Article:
Desire paths speak of possibility. All animal paths are desire paths; so were the first roads, shaped by nothing more than a common urge to join one place to another. The poets Paul Farley and Michael Symmons Roberts write that desire paths “begin over time, imperceptibly, gathering definition as people slowly recognise and legitimise the footfall of their peers.” It’s been suggested that fifteen journeys are all that’s required to begin a fresh way, to introduce new shapes to the built environments we live in. Where the designed way is often straight and rectilinear, the desire path bends and flows. It offers grace rather than instruction.
Paved roads show us where we ought to go, but desire paths are made when we step off the road and let our hearts decide the way. They seek out the most direct connection between where we are and where we wish to be. Worn by the pressure of passing feet, they’re declarations of a kind: there is another way.
~ David Farrier, from the article Desire Paths on Emergence Magazine
True emptiness is also an openness of being. It is an ongoing receptivity to the wonder of life.
~ Beverly Lanzetta
‘Emptiness’ means empty of a separate self. It is full of everything, full of life. The word emptiness should not scare us. It is a wonderful word. To be empty does not mean non-existent. Emptiness is the ground of everything. Thanks to emptiness, everything is possible.
~Thich Nhat Hanh
by Wendell Berry
At start of spring I open a trench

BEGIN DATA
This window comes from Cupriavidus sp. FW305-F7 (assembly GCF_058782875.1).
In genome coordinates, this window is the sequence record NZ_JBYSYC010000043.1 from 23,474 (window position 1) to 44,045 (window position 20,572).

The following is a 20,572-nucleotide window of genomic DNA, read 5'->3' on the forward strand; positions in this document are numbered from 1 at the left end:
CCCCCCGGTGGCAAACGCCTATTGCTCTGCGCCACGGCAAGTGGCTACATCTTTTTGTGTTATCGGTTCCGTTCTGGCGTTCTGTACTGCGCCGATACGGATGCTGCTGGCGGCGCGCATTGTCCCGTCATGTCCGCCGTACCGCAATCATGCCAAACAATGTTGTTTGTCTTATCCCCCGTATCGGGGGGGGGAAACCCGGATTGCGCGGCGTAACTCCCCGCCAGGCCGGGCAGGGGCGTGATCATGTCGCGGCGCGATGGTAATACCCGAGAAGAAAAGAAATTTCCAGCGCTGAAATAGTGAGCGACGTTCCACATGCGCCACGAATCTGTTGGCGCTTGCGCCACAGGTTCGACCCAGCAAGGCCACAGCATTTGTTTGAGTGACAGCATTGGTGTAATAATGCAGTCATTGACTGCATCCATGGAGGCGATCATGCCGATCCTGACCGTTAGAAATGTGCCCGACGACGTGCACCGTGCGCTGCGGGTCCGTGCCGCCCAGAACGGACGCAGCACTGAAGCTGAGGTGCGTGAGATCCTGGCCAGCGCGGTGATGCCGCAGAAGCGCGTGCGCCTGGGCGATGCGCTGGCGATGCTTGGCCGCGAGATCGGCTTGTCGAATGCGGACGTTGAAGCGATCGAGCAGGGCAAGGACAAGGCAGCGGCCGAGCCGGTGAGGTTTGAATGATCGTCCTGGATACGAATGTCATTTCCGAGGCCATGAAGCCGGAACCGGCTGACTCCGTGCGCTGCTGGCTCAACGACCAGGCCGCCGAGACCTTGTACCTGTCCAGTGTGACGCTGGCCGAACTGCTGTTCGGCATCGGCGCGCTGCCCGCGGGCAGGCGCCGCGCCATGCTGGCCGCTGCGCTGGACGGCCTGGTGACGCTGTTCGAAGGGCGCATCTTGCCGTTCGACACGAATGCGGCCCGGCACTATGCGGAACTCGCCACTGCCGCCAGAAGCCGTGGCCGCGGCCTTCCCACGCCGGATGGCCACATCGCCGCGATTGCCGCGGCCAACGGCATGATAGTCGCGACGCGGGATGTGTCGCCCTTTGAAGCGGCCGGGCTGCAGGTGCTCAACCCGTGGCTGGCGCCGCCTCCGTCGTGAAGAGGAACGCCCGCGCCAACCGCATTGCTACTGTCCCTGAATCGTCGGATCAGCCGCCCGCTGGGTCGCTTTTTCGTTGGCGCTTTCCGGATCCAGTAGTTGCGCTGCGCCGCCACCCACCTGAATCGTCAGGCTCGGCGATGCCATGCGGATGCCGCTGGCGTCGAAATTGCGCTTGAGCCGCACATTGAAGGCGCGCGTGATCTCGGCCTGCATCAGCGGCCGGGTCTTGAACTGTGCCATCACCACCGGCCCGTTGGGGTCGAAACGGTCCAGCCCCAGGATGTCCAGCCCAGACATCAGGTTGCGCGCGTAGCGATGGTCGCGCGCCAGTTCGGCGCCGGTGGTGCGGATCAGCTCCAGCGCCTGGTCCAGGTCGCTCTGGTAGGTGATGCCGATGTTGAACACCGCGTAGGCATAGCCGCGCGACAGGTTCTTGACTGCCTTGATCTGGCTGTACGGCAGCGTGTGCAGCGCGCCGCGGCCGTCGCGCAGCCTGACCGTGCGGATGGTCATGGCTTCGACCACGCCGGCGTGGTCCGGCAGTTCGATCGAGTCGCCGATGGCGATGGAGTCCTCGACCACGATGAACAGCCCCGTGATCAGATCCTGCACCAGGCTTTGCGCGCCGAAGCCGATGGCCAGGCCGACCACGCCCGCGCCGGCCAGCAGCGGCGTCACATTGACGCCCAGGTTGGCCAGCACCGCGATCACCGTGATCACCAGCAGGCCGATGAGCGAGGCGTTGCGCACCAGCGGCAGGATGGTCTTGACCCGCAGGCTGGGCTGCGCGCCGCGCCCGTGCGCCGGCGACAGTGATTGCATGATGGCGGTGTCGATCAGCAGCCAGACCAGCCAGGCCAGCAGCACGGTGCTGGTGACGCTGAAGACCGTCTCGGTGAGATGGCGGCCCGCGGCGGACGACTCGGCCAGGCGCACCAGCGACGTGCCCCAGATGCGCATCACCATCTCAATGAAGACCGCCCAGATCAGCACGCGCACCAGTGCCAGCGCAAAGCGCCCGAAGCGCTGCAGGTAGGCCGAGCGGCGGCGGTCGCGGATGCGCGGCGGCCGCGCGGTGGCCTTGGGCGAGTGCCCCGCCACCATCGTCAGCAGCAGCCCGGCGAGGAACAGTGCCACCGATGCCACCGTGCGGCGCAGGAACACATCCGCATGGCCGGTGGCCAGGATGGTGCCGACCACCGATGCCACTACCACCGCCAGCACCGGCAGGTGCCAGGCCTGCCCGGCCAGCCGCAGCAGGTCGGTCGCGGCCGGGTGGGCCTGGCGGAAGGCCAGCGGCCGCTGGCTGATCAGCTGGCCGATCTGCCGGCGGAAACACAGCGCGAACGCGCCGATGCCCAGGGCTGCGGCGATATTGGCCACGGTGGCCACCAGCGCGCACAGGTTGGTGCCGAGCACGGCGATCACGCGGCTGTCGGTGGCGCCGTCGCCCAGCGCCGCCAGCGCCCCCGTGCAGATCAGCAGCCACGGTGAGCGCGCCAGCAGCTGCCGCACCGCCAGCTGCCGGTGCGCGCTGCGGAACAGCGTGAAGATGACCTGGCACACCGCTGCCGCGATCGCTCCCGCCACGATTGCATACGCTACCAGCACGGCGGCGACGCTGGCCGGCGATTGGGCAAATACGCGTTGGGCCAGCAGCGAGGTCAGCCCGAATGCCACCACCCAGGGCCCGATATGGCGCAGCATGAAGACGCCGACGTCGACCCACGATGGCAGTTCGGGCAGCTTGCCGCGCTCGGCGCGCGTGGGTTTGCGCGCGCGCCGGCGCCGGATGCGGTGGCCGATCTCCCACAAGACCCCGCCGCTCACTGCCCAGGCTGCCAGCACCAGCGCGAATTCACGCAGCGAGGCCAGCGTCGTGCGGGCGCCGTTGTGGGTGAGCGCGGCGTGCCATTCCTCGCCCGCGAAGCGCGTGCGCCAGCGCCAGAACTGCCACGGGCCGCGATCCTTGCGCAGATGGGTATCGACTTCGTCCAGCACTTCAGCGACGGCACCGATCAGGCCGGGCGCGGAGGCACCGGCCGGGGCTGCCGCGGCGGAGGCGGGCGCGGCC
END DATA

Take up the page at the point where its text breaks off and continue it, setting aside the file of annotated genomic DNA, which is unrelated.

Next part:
in the ground. I put into it
the winter’s accumulation of paper,
pages I do not want to read
again, useless words, fragments,
errors. And I put into it
the contents of the outhouse:
light of the sun, growth of the ground,
finished with one of their journeys.
To the sky, to the wind, then,
and to the faithful trees, I confess
my sins: that I have not been happy
enough, considering my good luck;
have listened to too much noise;
have been inattentive to wonders;
have lusted after praise.
And then upon the gathered refuse
of mind and body, I close the trench,
folding shut again the dark,
the deathless earth. Beneath that seal
the old escapes into the new.
It’s being here now that’s important. There’s no past and there’s no future. Time is a very misleading thing. All there is ever, is the now. We can gain experience from the past, but we can’t relive it; and we can hope for the future, but we don’t know if there is one.
~ George Harrison
There is the past, and there is the future. The present is never more than the single second dividing one from the other. We live poised on that second as it’s hurtling forward—toward what?
~ Laini Taylor, Dreams of Gods & Monsters
We are rag dolls made out of many ages and skins, changelings who have slept in wood nests or hissed in the uncouth guise of waddling amphibians. We have played such roles for infinitely longer ages than we have been men. Our identity is a dream. We are process, not reality, for reality is an illusion of the daylight — the light of our particular day.
~ Loren Eiseley
The picture alone, without the written word, leaves half the story untold.
~ James Lafferty
This post is in response to Susannah Conway’s April Love 2018 prompt for today: Written. Quick post today. M and I have been out hiking and enjoying this beautiful Sunday. I hope your Sunday is/was beautiful, too.
A few of the 10,000 reasons to be happy: 635) A hike in the woods. 636) Perfect hiking weather (cool, breezy, and sunny). 637) Fields of purple flowers. 638) Seeing two Bald Eagles on our way home. 639) Sitting by the Pocomoke River. 640) Lunch at our new favorite Chinese restaurant. (Our old favorite is closed. The couple who owned it — she was the waitstaff and he was the chef — decided to retire.)
What sunshine is to flowers, smiles are to humanity. These are but trifles, to be sure; but scattered along life’s pathway, the good they do is inconceivable.
~ Joseph Addison